Time To Give Online Education A Try August 12, 2012Posted by Metabiological in Social Media.
Tags: Coursera, online education
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So I have just signed up for my first class in the growing world of online education. You’ve probably heard of this before; universities offering their classes for free online to anyone who wants to sign up. Depending on who you talk to it’s been touted as either the next great revolution in education, the death knell of traditional universities or both. Personally I like the idea and at the very least I think it has the potential to drastically change the face of undergraduate education though I stop short of saying it will end the need for so-called “brick and mortar” institutions. Anyone who’s been to grad school knows that classes are relatively unimportant.
Still it’s an innovative idea worthy of being tried so I decided to do just that. I have signed up for a course in Astrobiology, created by the University of Edinburgh, through a company called Coursera. Though a for-profit company Coursera is currently keeping all it’s classes for free and sounds like it intends to do so in the future as well. How they intend to make money is a question I leave to them though I’m skeptical they’ll be able to turn a profit using the advertising based method most other free online services use.
The class itself is 5 weeks long and doesn’t start till January 2013, which is a little odd if you ask me. If we’re going to use the convenience of the internet to bring higher education to the masses then keeping classes at certain times rather than allowing people to use them whenever they want strikes me as not making the best use of the technology, especially for science based classes where most of the grading is seemingly done by computer. Regardless I won’t be able to say anything about the service for several months so what can I say given what I’ve seen so far?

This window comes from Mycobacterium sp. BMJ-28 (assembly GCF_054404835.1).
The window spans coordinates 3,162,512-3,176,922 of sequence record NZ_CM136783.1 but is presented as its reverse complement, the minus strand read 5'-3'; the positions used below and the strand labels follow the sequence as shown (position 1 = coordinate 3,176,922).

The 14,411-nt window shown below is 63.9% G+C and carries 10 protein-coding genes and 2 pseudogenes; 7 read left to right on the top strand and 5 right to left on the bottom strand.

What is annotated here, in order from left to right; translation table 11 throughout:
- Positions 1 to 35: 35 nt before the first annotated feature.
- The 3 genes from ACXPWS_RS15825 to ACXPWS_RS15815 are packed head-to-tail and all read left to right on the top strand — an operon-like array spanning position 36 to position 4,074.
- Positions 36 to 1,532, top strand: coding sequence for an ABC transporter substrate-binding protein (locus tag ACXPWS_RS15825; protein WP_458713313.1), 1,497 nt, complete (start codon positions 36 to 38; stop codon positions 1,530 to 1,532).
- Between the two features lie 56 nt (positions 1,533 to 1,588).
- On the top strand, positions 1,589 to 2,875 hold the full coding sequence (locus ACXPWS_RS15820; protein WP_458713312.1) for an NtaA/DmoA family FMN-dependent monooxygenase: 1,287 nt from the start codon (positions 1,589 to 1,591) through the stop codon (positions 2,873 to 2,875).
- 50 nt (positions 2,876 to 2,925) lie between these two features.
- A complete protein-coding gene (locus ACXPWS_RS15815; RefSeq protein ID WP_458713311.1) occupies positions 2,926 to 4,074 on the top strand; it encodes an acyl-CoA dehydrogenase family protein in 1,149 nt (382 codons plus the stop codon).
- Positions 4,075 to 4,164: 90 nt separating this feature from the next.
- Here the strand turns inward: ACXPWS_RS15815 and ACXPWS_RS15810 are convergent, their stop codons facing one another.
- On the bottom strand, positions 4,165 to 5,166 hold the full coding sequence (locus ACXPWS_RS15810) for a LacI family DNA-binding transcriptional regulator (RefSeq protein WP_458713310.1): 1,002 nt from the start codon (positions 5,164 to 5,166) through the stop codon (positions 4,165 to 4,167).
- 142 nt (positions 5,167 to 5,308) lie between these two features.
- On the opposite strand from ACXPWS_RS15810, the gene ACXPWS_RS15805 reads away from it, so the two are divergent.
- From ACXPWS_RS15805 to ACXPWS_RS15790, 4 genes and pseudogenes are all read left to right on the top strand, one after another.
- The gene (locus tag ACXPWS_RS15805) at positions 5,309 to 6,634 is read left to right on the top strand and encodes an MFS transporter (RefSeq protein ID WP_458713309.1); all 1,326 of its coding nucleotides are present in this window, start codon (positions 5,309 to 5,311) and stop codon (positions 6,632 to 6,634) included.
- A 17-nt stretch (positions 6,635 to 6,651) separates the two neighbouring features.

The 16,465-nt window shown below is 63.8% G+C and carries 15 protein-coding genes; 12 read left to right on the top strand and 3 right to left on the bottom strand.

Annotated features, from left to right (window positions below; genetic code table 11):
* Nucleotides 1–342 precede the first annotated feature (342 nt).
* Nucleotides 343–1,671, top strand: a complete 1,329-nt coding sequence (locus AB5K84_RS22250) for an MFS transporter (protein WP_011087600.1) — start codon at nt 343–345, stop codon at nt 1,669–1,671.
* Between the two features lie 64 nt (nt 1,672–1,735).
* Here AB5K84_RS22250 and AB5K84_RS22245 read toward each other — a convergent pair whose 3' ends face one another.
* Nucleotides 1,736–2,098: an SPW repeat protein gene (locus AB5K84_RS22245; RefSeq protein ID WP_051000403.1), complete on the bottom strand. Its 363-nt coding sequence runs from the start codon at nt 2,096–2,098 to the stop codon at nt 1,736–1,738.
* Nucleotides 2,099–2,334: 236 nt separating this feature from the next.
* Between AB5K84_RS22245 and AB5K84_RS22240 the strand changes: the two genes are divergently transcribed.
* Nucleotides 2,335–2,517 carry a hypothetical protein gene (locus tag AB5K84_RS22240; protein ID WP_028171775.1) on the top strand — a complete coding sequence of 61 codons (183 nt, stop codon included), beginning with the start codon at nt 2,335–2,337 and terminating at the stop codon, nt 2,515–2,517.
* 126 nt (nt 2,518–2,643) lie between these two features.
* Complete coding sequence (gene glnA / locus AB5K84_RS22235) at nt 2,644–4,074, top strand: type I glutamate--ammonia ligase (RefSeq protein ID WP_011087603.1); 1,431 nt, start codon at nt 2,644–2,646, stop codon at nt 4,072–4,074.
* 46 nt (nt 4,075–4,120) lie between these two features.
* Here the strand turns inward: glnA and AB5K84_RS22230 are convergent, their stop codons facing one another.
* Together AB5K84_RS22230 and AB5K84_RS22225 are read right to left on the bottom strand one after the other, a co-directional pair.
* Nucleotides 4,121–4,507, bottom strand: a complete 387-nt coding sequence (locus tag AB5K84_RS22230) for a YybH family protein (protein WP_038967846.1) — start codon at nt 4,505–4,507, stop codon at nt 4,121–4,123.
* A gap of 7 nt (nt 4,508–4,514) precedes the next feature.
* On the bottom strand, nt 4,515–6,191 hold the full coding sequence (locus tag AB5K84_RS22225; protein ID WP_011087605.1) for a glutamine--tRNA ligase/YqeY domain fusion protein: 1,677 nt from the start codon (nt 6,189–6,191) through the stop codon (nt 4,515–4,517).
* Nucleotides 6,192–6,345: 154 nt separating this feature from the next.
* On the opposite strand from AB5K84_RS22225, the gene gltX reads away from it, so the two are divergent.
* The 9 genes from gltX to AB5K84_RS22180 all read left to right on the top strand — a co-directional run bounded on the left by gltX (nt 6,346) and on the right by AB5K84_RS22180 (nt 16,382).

Well the first thing I noticed is that the class selection is currently rather poor. Coursera actually seems to be ahead of the curve in the department with over 100 courses, other companies I checked didn’t even break double digits, but it’s hard not to compare that to the thousands of courses offered by traditional universities. In addition the courses themselves are all concentrated in only a few disciplines (mostly science and engineering) and seem to be generally lower level, introductory fare.
I apologize if that sounds overly negative because it really shouldn’t. Online education of this type is still in its infancy and it’s to be expected that it currently doesn’t offer the breadth of a traditional education, not to mention that anyone taking these courses courses to qualify for a job probably won’t bemoan the lack of humanities classes. In addition the focus on lower level courses is probably a good idea since the target audience for a lot of these companies seems to be those who can’t afford or can’t get access to traditional education and thus are likely starting at the bottom.
A final note on accreditation. Currently none of these services (to my knowledge) are accredited and as such do not confer university credit. They do however offer certificates of completion which from the little I’ve read seem to be well-regarded by potential employers. It’s not quite a bachelors degree but if all you need is the equivalent of a community college certificate then it will probably be enough. Whether accreditation follows in the future remains to be seen.